I am often asked to help teams think through solutions to their problems. My go-to model is gap analysis. Over the years, I have found it to be a very reliable process for organizing people’s thoughts and minimizing the amount of wheel spinning that typically occurs when a team engages in problem denial and solution procrastination. Hopefully, you will find this overview helpful and will try the approach the next time you need to lead a problem solving exercise.
A problem is a gap between a current condition (what is) and what must be, should be, or could be. Problems are solved most effectively when you take a systematic approach. High-performing organizations that strive to attain ever-increasing levels of effectiveness find systematic problem solving a critically important skill.
It is important to appreciate that all work is a process, a set of procedures or patterns of tasks. Each step in the process is affected by many factors (people, measures, resources, data, policies, etc.) than can impact the outcome. A problem exists when the current performance of a process fails to meet the Organization’s expectation. Therefore, to improve the identified performance gap, you need to – 1) fix the process, 2) improve the process or 3) create a new process.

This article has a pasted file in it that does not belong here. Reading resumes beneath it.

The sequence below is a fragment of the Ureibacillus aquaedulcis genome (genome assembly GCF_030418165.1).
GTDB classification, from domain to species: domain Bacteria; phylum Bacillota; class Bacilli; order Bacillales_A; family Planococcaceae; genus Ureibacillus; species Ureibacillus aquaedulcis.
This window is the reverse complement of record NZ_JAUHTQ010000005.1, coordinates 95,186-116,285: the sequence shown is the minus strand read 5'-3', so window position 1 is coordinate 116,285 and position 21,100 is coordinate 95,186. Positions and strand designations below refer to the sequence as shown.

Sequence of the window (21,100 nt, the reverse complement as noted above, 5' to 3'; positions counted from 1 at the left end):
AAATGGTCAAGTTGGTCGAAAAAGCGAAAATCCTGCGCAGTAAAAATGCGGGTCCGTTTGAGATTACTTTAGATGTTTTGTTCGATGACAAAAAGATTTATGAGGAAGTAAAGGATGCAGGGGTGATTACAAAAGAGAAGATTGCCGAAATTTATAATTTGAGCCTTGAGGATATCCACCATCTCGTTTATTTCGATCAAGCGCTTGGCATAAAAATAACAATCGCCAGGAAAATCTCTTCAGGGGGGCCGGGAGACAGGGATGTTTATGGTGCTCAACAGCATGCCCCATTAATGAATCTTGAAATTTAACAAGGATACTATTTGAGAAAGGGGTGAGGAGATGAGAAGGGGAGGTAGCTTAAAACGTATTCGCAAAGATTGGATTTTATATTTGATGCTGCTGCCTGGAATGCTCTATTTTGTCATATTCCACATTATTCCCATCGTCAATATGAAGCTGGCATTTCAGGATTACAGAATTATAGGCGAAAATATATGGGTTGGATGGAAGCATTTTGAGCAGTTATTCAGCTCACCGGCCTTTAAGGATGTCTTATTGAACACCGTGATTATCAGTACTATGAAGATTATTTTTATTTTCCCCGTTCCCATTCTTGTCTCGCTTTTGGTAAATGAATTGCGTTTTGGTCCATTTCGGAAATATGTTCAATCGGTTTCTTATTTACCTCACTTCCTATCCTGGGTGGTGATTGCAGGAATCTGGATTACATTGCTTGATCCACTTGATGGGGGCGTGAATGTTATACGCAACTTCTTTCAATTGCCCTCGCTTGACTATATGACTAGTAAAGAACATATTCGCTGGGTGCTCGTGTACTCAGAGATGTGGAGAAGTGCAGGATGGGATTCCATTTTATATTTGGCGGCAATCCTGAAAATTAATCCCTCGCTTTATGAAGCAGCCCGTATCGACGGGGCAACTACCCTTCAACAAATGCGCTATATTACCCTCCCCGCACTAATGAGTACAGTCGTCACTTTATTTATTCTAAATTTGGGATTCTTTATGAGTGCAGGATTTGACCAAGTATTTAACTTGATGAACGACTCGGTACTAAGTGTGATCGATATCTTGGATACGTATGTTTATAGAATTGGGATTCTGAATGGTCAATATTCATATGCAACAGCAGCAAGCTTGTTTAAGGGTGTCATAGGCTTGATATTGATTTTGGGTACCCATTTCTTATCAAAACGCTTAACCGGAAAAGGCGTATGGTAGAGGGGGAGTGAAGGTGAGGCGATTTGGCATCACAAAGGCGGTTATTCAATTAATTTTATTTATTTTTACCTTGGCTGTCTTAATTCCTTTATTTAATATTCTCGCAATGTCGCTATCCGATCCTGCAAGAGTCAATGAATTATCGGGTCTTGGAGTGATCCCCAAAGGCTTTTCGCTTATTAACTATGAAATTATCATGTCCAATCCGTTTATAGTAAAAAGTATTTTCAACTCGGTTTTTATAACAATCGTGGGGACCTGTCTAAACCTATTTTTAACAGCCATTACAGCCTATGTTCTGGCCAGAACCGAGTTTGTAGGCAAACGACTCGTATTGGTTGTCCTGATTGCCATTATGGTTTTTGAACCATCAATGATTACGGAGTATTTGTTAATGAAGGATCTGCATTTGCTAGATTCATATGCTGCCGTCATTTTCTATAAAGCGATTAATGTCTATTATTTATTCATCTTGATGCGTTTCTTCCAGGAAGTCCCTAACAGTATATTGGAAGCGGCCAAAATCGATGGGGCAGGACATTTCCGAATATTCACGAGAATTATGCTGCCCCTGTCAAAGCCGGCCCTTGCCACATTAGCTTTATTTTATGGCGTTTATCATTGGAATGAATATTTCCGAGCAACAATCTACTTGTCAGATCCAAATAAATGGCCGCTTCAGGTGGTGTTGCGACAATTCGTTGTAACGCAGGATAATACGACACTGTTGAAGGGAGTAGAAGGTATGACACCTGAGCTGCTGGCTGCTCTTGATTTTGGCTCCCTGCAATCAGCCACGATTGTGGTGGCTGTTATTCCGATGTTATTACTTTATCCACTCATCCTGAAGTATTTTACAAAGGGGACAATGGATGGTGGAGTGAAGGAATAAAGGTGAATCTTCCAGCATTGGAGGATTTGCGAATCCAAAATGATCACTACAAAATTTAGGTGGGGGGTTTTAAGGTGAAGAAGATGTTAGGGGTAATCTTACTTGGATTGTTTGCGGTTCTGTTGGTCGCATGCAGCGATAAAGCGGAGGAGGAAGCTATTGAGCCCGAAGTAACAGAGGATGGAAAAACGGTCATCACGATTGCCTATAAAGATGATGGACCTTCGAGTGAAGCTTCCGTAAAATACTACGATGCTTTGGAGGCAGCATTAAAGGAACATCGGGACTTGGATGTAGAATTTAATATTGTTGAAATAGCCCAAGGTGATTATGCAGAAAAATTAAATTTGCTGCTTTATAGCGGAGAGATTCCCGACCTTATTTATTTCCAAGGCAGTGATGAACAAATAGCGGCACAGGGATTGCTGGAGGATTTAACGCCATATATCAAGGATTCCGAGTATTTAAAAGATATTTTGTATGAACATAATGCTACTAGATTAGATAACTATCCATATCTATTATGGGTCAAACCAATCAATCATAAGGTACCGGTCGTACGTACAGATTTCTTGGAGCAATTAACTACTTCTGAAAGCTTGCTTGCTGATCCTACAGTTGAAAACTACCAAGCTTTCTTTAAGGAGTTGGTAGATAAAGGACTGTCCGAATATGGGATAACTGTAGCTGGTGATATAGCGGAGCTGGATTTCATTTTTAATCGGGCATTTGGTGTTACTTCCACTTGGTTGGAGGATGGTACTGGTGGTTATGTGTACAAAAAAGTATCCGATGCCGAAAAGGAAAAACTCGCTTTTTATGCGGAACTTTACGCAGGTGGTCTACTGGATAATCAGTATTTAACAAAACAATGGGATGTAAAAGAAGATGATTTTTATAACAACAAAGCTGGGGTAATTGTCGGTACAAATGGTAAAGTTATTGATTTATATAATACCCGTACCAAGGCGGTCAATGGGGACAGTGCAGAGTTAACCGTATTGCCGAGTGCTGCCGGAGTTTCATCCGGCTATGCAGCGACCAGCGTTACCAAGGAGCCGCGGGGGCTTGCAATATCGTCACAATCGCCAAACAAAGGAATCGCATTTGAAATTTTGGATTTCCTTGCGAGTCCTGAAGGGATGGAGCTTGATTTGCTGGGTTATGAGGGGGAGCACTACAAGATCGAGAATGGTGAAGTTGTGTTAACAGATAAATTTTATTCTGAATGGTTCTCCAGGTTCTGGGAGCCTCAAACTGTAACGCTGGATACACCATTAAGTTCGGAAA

Great teams do the following:
- Understand work as a process
- Identify important problems to work on
- Hone their problem solving skills
- Identify the root causes
- Generate innovative solutions
The benefits of working problems in a team structure is the diversity of knowledge and experience you can tap into, increased creativity from team members building on each others thoughts, the collective learning from analyzing the problem and brainstorming solutions, and the increased team interdependence which will foster identification of win:win approaches.
ROOT CAUSE ANALYSIS
To get at the heart of any problem, it is important to identify all the possible contributing factors. Root cause analysis is a process for tracking down the contributing factors. The concept is that when these root causes are eliminated or changed, it will make a positive impact on the work process outcome.
The process starts with a clear statement of the problem to be solved. Writing a good problem statement is a skill. If the problem statement is vague, the team will waste a lot of effort interpreting and potentially solving the wrong problem. One helpful tip is to write the problem in this format – [Who] needs [What] because [Why].
Here are some examples –
Project Managers need better quality leads because the current deal conversion rate is too low.
Management needs more information in call records because they are currently unable to determine what is required to become more competitive.
Finance needs reliable and detailed data on projected job growth because they must justify proposed incentive packages to a state review board.
The Board needs to raise more private sector investment because the state is cutting back on grant funding.Problem statements must not:
It is important that your problem statement does not –